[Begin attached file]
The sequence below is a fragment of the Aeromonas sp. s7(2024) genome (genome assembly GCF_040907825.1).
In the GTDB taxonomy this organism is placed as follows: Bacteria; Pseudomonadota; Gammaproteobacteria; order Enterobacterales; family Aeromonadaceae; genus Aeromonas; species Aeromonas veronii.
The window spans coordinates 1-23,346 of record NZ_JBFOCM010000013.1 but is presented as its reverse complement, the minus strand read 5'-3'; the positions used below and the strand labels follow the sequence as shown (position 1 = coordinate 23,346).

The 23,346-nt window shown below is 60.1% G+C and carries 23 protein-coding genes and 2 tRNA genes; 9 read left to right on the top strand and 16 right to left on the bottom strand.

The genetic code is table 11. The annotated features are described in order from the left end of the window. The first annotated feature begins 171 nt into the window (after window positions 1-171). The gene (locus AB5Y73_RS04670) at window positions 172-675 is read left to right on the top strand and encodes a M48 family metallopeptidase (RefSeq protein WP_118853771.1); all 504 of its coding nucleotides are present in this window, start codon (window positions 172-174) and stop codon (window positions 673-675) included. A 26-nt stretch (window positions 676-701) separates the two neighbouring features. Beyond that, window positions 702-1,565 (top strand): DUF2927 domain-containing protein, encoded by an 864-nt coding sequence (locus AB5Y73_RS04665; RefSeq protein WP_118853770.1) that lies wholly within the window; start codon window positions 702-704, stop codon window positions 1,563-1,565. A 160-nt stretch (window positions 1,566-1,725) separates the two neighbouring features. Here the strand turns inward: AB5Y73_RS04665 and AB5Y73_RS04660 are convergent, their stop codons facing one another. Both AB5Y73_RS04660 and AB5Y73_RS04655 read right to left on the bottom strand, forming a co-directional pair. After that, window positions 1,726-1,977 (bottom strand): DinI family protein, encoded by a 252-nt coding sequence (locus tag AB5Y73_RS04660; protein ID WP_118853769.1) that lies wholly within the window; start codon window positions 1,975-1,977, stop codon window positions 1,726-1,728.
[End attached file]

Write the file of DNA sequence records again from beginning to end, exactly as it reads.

The sequence below is a fragment of the Aeromonas sp. s7(2024) genome (genome assembly GCF_040907825.1).
In the GTDB taxonomy this organism is placed as follows: Bacteria; Pseudomonadota; Gammaproteobacteria; order Enterobacterales; family Aeromonadaceae; genus Aeromonas; species Aeromonas veronii.
The window spans coordinates 1-23,346 of record NZ_JBFOCM010000013.1 but is presented as its reverse complement, the minus strand read 5'-3'; the positions used below and the strand labels follow the sequence as shown (position 1 = coordinate 23,346).

The 23,346-nt window shown below is 60.1% G+C and carries 23 protein-coding genes and 2 tRNA genes; 9 read left to right on the top strand and 16 right to left on the bottom strand.

The genetic code is table 11. The annotated features are described in order from the left end of the window. The first annotated feature begins 171 nt into the window (after window positions 1-171). The gene (locus AB5Y73_RS04670) at window positions 172-675 is read left to right on the top strand and encodes a M48 family metallopeptidase (RefSeq protein WP_118853771.1); all 504 of its coding nucleotides are present in this window, start codon (window positions 172-174) and stop codon (window positions 673-675) included. A 26-nt stretch (window positions 676-701) separates the two neighbouring features. Beyond that, window positions 702-1,565 (top strand): DUF2927 domain-containing protein, encoded by an 864-nt coding sequence (locus AB5Y73_RS04665; RefSeq protein WP_118853770.1) that lies wholly within the window; start codon window positions 702-704, stop codon window positions 1,563-1,565. A 160-nt stretch (window positions 1,566-1,725) separates the two neighbouring features. Here the strand turns inward: AB5Y73_RS04665 and AB5Y73_RS04660 are convergent, their stop codons facing one another. Both AB5Y73_RS04660 and AB5Y73_RS04655 read right to left on the bottom strand, forming a co-directional pair. After that, window positions 1,726-1,977 (bottom strand): DinI family protein, encoded by a 252-nt coding sequence (locus tag AB5Y73_RS04660; protein ID WP_118853769.1) that lies wholly within the window; start codon window positions 1,975-1,977, stop codon window positions 1,726-1,728.